I’m going to ask some questions that have probably been answered a lot, but I find myself not knowing what to look for and a bit confused using the forum search so here we go anyways
I’m building the passe - a geodesic dome lined with ws2811s. Though it is fairly large, and will be around 1500-1600 pixels total. I know i know but i’m not great with tools and needed to start small before scaling up.
I’ve gotten most of them up, but i’ve noticed that as I’m changing the number of pixels to around 700-800, the fps for most patterns starts dropping significantly. By 1000, it’s at 5fps on most patterns or less. I’m assuming it’s just too much for the board to handle.
I’d really like to basically have a setup with two different ecosystems, spliced every 500 pixels. One master artnet controller, and either several pixelblaze synced, or one with multi-out. So that I can both map the dome with cool stuff and just sort of have it do it’s own thing with pixelblaze.
My questions: Is there anything big I’m missing as to why i’m not able to run more pixels on one controller? I have double buffer on and have tried all the timing settings. If not and i just need more horsepower, should i get several pixelblaze, or a multiout (or several if it works like that?) And how can I make it so that i can switch between these ecosystems somehow? If one ecosystem is just not sending data while the other is, connect them both to data in, will that work?
The specs say that Pixelblaze should be able to generate 12K-45K pixels per second; that’s matched my experience pretty closely (but granted, I’m usually driving the faster APA102s/SK9822s). For your project of 1600 pixels, that implies 7-28 FPS; Since you’re seeing 5 FPS at 1000 pixels, I’m guessing it’s because WS2811s are slower.
Have you checked out the $15 output expander? If Pixelblaze’s code is generating high FPS, I think this might help your WS2811s update faster. The specs for the expander mention 66K pixels per second per serial line.
It’s also possible the patterns you’re using have some inefficient code, but I’m guessing you’re running a lot of the default patterns; most of them don’t have nonlinear time complexity (like O(n^2) with respect to pixels or something).
FYI you can 3D map the dome with Pixelblaze’s mapper as well.
If you give up on full individual control and accept some symmetry, you can drive multiple strips off a single output; think 5 dome radial slices at 320 LEDs each driven by a single controller.
Assuming you do want to individually address every LED and you do use multiple Pixelblaze (they’re so cheap, why not) and sync them over the network using Firestorm, let’s talk about how you can drive the same strip from two different controllers.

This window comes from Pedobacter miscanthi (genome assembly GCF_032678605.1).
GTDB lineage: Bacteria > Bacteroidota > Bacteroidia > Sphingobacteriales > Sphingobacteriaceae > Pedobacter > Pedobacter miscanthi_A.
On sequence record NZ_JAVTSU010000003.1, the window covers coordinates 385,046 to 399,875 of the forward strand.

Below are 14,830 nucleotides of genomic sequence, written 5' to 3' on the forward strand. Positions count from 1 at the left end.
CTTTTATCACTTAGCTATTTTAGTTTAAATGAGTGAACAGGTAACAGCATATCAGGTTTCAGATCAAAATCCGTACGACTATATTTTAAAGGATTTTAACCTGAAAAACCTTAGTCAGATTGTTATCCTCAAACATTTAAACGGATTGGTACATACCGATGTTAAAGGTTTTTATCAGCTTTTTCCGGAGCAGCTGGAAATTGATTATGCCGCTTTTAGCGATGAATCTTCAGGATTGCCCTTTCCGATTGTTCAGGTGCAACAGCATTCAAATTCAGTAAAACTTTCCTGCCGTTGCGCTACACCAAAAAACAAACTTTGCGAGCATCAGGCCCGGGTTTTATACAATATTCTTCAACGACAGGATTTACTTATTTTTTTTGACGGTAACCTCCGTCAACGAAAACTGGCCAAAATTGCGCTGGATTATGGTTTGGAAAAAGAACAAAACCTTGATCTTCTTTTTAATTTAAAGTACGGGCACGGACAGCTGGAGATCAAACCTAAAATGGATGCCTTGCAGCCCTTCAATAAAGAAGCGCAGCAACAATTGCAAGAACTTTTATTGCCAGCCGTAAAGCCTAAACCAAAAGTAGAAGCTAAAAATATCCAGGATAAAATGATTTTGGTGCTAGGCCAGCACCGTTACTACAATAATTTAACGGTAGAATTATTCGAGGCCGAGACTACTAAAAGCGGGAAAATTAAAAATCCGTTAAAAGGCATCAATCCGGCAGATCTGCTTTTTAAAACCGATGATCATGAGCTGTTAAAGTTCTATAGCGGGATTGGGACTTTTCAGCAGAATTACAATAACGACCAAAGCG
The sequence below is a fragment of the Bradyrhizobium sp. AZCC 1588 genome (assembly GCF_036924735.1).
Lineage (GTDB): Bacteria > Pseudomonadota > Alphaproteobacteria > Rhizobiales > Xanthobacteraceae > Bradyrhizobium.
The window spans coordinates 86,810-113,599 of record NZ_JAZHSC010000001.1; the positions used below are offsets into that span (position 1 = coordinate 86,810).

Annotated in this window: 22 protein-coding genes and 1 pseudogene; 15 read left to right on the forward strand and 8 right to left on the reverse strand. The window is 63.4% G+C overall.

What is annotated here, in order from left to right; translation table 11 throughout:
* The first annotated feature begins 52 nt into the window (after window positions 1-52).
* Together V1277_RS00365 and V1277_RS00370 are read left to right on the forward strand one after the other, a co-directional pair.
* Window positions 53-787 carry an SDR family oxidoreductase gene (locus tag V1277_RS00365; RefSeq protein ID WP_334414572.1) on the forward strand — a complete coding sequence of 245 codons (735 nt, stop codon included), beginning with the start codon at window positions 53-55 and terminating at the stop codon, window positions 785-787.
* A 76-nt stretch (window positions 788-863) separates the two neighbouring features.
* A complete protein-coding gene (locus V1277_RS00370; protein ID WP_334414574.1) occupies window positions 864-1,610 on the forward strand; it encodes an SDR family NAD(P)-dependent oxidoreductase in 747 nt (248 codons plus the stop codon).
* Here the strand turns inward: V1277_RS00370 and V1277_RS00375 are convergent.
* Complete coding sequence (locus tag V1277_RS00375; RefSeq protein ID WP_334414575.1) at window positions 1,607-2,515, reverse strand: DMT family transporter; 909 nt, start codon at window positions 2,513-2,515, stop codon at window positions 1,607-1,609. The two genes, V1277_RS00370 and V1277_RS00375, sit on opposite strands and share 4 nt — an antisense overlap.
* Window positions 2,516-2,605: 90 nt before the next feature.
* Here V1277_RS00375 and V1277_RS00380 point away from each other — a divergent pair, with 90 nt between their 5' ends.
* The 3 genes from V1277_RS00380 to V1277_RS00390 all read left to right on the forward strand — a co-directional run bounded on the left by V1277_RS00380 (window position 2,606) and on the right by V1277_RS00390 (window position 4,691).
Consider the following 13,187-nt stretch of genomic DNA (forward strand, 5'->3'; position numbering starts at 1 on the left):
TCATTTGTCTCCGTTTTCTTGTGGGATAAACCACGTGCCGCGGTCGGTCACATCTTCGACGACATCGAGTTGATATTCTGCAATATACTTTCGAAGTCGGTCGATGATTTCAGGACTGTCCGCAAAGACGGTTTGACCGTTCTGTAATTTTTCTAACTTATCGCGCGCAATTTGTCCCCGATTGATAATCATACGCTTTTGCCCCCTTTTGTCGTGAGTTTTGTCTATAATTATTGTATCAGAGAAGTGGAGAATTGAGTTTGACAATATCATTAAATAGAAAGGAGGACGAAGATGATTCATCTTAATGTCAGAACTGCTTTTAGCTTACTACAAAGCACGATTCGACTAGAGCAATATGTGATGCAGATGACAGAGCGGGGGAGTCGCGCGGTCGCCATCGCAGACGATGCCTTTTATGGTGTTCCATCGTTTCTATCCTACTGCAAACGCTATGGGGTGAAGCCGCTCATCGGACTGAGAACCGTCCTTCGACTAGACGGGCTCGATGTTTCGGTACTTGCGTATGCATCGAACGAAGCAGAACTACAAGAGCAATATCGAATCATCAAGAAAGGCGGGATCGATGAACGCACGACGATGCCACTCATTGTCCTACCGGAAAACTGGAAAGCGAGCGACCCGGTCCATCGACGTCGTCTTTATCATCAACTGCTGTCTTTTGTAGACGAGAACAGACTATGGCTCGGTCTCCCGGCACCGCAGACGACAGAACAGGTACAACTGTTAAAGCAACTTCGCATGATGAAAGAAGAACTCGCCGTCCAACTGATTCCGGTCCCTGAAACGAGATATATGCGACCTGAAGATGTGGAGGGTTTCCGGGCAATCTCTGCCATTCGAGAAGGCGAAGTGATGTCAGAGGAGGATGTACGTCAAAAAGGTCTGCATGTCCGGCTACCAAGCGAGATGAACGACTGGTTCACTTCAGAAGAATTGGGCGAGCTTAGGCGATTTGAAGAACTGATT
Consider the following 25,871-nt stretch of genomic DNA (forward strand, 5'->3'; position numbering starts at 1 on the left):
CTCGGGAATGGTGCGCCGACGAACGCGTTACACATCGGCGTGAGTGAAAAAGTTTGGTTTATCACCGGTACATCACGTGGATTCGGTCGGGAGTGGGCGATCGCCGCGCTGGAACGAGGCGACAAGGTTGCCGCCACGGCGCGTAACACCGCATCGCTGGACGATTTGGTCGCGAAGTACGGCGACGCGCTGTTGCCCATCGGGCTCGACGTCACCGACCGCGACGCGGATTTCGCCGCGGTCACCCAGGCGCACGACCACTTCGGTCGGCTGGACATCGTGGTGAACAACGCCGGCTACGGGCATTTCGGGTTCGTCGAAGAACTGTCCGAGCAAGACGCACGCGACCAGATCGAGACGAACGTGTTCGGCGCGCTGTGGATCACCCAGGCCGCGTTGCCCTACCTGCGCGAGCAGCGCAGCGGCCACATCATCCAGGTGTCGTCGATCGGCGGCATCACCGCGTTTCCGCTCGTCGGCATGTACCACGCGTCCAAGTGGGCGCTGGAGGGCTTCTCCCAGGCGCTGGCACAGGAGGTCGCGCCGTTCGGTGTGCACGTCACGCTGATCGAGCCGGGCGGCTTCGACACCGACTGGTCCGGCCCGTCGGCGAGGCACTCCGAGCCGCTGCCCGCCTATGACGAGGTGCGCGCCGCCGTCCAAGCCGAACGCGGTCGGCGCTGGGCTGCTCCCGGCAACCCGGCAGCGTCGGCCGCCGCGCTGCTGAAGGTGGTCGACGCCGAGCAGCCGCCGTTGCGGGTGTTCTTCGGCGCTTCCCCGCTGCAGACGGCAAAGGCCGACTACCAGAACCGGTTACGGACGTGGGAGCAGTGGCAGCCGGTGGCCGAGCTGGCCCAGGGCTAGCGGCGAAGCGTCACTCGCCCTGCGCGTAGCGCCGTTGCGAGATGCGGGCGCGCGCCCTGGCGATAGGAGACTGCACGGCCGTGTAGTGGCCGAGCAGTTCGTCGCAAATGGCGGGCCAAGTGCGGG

It might “just work” to connect both controllers data outputs to a strip’s DIN, but my concern is one controller in a low state trying to sink the current from the other in a high state. It doesn’t seem a good recipe for the notoriously fragile neopixel signal timing scheme.
I can think of a few better options off the top of my head:
Switch the power. Use a switch to only power one controller or the other, and tie the data lines together. I would definitely test this with a long run before committing, as I don’t remember whether you can expect enough high frequency impedance from an unpowered level shifter or other IC.
A high-speed OR gate. I think a 74LS32 might be good to 30MHz. The big benefit is you can just always leave it on, and whichever one is sending data will display. To make sure this is a viable solution, I’d scope each controller in some “no pattern” state to be sure it’s truly dead at 0V the whole time.
Data switch - maybe a remotely switched SPDT solid state relay to select which controller’s data line is connected to the strip. I think the proper way to do this might be to use something called a multiplexer (“mux”).
Hope this helps. Please post pics/vids when it’s done!
Sorry for the delay, i had actually been dming with Ben on facebook trying to brainstorm. Okay so FPS is actually about 10 with ws2812, and with “none” selected goes to 15 or so. Ben invited me to the beta for v3, so i’ll be seeing if one can make 30 fps, and two 60 for “that butter” haha. We had also talked about the spdt switch, mux, and power as being viable switching options. But as a beginner, i feel that a hard or soft mux is a bit beyond my skill set. I know one only expands skills by trying but i would need something a little more broken down. However the power and other options work beautifully so no need to reinvent the wheel.
Also, from what Ben said, there is a resistor that would prevent some of the current problems (that is actually intended for impedance matching) if both were connected to DIN, it would just rely on the other controller having a similar resistor setup. Best way is to try and then work from there. So I’ll keep this updated
How exactly would one map the dome using the mapping function?